When Rachel Carson wrote Silent Spring in 1962, she started the modern day Green Movement. Her book helped a DDT ban pass through Congress, and inspired millions to take to the streets in protest of many environmental issues. Thanks to its passionate leaders and members, the Green Movement has raised awareness for many green issues and has achieved many notable victories.
But even as we’ve watched good things happen on land and in the sky, we’ve let our oceans fall behind. We know more about the surface of the moon than we do about the sea floor. As a landlubbing society, it is hard for many of us to see how closely our lives are connected to the world’s waterways, whether we live on a coast or 1,000 miles inland.
The Blue Movement is committed to changing this misconception. Lead by a committed group of individuals and organizations, the Blue Movement is dedicated to preserving and protecting our world’s oceans and waterways for our own and for future generations. We are scuba divers, fisherman, and sailors. We are educators, activists, and businesspeople. Most importantly, we are all passionate, and we all understand our dependence on the world’s oceans and waterways.
The Blue Movement can trace its beginnings to deepwater explorers Jacques Cousteau, an avid diver whose own passion for the underwater world transformed a generation, and to Dr. Sylvia Earle, whose groundbreaking research continues to inspire a new generation of scientists and discoverers.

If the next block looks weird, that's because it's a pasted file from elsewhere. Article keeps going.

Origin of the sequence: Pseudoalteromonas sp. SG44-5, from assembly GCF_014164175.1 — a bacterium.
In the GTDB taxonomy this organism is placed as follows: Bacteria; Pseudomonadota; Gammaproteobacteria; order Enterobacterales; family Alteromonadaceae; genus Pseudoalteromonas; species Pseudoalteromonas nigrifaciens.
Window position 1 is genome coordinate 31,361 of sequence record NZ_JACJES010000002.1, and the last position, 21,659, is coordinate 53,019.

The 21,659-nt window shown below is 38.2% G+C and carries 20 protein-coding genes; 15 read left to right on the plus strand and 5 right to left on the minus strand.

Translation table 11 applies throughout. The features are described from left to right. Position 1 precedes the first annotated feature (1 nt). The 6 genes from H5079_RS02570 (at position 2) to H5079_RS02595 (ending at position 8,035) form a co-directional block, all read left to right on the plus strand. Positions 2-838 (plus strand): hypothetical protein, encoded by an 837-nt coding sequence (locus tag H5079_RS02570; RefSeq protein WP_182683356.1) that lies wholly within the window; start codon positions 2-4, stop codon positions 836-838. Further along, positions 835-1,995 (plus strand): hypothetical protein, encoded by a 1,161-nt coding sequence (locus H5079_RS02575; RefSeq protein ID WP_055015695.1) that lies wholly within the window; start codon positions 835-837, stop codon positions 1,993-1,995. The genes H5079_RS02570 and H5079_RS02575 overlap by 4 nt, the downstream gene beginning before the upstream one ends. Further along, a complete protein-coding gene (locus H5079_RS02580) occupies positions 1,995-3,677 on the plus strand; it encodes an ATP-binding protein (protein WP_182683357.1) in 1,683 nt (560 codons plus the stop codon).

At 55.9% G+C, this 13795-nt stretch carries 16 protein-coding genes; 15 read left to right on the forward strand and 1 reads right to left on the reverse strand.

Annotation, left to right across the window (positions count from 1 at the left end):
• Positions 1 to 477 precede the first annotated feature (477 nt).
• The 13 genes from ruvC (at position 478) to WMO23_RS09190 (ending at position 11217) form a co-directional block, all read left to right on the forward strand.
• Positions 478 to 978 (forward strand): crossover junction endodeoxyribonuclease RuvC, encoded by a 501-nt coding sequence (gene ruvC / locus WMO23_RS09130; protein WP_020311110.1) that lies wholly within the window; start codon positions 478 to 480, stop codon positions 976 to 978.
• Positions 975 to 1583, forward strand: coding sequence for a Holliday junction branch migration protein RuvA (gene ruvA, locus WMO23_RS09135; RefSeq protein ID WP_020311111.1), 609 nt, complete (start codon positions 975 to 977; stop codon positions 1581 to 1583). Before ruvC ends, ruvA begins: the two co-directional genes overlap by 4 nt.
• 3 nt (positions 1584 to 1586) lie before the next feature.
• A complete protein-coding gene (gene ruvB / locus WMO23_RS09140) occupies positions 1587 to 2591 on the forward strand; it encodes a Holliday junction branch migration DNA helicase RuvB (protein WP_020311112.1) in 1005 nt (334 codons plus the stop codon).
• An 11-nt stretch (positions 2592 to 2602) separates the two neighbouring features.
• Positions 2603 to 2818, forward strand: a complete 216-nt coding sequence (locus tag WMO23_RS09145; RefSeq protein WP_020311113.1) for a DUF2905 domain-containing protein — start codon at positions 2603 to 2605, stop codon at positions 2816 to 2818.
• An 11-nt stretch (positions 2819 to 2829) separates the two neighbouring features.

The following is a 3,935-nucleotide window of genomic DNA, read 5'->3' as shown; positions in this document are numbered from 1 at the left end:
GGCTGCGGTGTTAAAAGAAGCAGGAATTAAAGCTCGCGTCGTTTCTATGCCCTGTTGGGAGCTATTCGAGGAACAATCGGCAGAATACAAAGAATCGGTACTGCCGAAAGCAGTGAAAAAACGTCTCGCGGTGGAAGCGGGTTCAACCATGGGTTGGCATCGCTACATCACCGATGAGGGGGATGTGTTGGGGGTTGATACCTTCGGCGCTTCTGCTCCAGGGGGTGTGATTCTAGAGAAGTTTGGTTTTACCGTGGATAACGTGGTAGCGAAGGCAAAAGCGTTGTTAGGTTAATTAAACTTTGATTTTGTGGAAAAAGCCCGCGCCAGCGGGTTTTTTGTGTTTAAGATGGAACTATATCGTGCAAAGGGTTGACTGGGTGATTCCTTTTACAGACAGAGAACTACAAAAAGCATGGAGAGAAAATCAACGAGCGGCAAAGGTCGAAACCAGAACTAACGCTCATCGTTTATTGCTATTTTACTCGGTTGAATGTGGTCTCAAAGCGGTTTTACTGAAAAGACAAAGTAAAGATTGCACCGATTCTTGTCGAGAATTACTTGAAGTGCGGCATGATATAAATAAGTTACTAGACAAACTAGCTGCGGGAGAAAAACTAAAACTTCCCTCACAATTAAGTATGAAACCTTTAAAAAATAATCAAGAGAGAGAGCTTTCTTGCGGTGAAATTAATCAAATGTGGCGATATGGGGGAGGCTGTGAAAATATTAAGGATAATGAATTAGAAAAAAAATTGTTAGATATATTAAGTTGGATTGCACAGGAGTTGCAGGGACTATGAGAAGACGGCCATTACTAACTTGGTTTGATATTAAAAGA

Unfortunately, the waters that first welcomed Monsieur Cousteau and Dr. Earle many years ago now have much less to give. Overfishing has decimated and even destroyed fishing populations around the world, and fish remaining fish are choking on pieces of the 14 billion pounds of trash that end up in the ocean every year. An exploding Chinese middle class population has increased the demand for shark fin soup—and increased the number of sharks killed for their fins to 90 million every year. As oceans absorb the atmosphere’s excess carbon dioxide, the water becomes more acidic, causing once lush coral reefs to turn white and die.
The modern Blue Movement refuses to let this trend continue. The Cousteau family continues to work toward more sustainable resource management in fishing communities and to raising awareness not just of underwater beauty, but of underwater problems. Advocates like Wallace ‘J’ Nichols has started the Blue Marble Project not just to spread the awareness of the Blue Movement, but to remind us that every hand holding a marble is connected to oceans and waterways and has the power to use that hand to do something good.
And that, perhaps, is the very essence of the blue movement: each and every one of us, no matter where live, depends on the ocean for survival. And no matter where we live, we have the power to make a difference in an underwater ecosystem thousands of miles away.